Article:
General Relativity I – Geometry

We start with the Elevator Thought Experiment, and show how it represents a gravitational field and how it predicts the bending of light.

This sets the stage for the Equivalence Principle. This leads to the reconciliation of Newton’s two definitions for mass. Which, in turn, leads to the idea that the existence of a mass bends space.

To understand the bending of space, we cover the basics of Euclidean and non-Euclidean Riemann geometry. We include spherical and hyperbolic geometries along with the nature of their respective geodesics. We actually measure geodesic deviation above the Earth.

For a fuller understanding, we cover the definition of metrics and curvature in terms of tensors. With the general Riemannian Curvature Tensor in hand, we find the subsets that reflect the behavior of space within a volume. We then cover how Einstein mapped this geometry to space-time to produce the Einstein Curvature Tensor.

And finally, we describe the Energy-Momentum tensor that identifies the nature of a volume of matter-energy, which is the source of the space-time curvature. Setting these equal to each other with an appropriate conversion factor gives us Einstein’s general relativity field equations.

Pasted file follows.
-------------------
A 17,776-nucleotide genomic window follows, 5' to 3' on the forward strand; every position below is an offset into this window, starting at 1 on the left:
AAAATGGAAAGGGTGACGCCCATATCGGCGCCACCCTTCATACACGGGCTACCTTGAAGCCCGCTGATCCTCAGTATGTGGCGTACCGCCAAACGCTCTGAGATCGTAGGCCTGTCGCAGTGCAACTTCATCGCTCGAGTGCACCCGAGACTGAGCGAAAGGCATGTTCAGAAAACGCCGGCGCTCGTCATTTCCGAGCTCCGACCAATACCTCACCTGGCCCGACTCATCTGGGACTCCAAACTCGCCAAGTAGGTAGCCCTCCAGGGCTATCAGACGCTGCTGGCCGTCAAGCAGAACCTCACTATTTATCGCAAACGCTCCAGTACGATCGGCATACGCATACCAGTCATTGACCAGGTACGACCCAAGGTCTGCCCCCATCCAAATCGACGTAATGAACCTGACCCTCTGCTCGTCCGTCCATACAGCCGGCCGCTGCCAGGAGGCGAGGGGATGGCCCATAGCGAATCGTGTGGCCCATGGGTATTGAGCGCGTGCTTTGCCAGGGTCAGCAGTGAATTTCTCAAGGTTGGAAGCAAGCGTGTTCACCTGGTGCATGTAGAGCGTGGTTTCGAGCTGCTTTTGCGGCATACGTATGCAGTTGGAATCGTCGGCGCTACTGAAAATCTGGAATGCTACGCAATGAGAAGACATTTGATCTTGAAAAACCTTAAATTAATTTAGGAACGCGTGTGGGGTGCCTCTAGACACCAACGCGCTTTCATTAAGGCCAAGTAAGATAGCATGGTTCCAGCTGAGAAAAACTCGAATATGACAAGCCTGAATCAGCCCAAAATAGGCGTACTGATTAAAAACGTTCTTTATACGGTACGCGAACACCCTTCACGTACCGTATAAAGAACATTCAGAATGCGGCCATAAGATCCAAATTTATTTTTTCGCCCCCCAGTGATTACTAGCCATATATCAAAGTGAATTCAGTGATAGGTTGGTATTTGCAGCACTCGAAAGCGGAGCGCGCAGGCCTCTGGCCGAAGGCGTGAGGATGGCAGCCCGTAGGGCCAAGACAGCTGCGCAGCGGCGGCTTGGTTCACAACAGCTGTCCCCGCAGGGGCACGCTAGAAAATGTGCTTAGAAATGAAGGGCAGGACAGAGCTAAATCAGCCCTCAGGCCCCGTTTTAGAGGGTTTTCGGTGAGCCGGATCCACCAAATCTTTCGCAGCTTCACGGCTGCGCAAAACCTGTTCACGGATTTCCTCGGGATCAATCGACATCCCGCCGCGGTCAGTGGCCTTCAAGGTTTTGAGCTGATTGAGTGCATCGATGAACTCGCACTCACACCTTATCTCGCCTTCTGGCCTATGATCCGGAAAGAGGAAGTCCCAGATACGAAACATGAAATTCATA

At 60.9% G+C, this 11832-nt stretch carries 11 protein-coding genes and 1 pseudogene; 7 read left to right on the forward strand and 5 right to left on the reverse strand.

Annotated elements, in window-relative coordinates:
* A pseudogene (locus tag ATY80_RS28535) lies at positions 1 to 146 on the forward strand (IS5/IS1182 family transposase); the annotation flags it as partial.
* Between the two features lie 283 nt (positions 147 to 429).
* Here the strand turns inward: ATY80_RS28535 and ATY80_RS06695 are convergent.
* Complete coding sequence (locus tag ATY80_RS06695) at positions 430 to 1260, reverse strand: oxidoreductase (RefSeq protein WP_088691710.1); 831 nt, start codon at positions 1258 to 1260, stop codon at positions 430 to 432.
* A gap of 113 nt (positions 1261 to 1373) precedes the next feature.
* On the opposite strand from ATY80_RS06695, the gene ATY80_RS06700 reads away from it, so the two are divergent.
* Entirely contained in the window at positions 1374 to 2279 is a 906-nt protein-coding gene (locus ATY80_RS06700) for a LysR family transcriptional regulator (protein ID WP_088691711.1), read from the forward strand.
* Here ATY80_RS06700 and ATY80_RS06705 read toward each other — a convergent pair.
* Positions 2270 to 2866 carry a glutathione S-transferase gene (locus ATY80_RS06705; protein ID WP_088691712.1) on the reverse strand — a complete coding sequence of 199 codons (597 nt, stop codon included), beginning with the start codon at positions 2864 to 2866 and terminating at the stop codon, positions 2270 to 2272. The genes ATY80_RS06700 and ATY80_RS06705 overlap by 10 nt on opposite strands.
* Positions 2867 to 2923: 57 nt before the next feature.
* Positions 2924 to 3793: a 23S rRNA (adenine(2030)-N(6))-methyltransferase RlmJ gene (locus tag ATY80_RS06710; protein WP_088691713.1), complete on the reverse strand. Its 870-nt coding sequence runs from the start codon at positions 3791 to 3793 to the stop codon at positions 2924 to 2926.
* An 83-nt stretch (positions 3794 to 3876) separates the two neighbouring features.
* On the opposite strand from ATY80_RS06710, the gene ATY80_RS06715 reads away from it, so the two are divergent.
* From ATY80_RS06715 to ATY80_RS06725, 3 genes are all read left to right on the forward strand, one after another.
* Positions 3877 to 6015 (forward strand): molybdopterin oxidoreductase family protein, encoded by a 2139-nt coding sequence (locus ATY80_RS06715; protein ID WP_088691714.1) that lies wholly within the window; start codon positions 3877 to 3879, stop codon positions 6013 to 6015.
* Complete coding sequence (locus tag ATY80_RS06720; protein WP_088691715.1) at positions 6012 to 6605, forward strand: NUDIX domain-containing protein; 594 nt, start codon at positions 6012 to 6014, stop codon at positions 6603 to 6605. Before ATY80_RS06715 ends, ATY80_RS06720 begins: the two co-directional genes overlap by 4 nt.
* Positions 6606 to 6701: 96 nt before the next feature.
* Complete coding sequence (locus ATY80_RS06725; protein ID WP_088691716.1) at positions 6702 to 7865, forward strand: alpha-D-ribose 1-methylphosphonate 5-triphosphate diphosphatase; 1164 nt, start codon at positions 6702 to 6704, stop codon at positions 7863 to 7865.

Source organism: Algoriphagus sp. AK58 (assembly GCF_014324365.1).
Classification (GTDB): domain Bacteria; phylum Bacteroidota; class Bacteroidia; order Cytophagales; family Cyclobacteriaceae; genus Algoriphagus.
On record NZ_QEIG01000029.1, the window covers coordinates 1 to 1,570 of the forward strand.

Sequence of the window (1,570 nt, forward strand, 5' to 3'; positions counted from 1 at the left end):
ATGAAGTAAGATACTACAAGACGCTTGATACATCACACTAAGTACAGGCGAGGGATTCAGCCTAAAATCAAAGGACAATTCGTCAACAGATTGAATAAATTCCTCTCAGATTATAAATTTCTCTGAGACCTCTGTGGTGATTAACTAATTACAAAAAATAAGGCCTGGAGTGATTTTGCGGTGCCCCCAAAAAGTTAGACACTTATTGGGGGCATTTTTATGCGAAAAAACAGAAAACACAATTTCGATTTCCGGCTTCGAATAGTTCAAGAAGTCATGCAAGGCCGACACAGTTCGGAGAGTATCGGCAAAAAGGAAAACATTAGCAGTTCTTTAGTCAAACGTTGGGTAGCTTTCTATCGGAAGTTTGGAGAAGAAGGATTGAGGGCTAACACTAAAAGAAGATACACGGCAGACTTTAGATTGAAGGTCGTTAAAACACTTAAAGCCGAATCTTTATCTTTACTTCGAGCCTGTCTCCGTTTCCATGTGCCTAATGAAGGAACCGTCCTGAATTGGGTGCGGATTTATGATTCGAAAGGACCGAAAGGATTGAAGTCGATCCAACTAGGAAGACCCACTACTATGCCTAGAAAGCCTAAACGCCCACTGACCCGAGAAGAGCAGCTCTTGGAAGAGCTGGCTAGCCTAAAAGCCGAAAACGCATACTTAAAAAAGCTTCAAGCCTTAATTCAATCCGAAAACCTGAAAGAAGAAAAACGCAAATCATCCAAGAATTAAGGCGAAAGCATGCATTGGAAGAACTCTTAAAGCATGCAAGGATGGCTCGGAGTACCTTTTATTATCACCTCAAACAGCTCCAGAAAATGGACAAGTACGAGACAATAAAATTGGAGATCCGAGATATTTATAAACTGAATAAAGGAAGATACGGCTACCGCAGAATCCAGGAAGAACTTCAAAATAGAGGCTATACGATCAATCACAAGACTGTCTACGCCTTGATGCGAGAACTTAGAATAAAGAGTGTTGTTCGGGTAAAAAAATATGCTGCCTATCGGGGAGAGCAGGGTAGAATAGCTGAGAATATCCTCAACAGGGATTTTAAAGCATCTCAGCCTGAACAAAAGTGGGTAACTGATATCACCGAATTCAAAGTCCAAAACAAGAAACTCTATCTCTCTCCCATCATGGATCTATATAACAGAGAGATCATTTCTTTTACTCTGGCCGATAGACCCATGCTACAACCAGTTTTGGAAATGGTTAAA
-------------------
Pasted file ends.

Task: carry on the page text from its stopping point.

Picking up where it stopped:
2 comments on “General Relativity I – Geometry
  1. James C. Johnson says:

    I am enjoying you video series, but have a question about how to interpret the constant of proportionality in the gravitational field equation (8*PI*G)/c^4. This has units of seconds squared (s^2) per mass-kilogram (mkg). What does this mean?

    • David Butler says:

      A constant of proportionality is a measured number that takes the variables in the equation that are proportional to each other and converts the proportionality to an equation. A more familiar example is Newton’s gravitational constant. We start with the fact that the force on an object in a gravitational field is proportional the product of the two mass and inversely proportional to the distance between them squared. To turn this into an equation we introduce the constant. In this case G has the units of 6.674×10−11 with units (N⋅m^2/kg^2) that fit the equation (i.e. newtons on one side and mass squared over distance squared on the other.)

      Does this help any?

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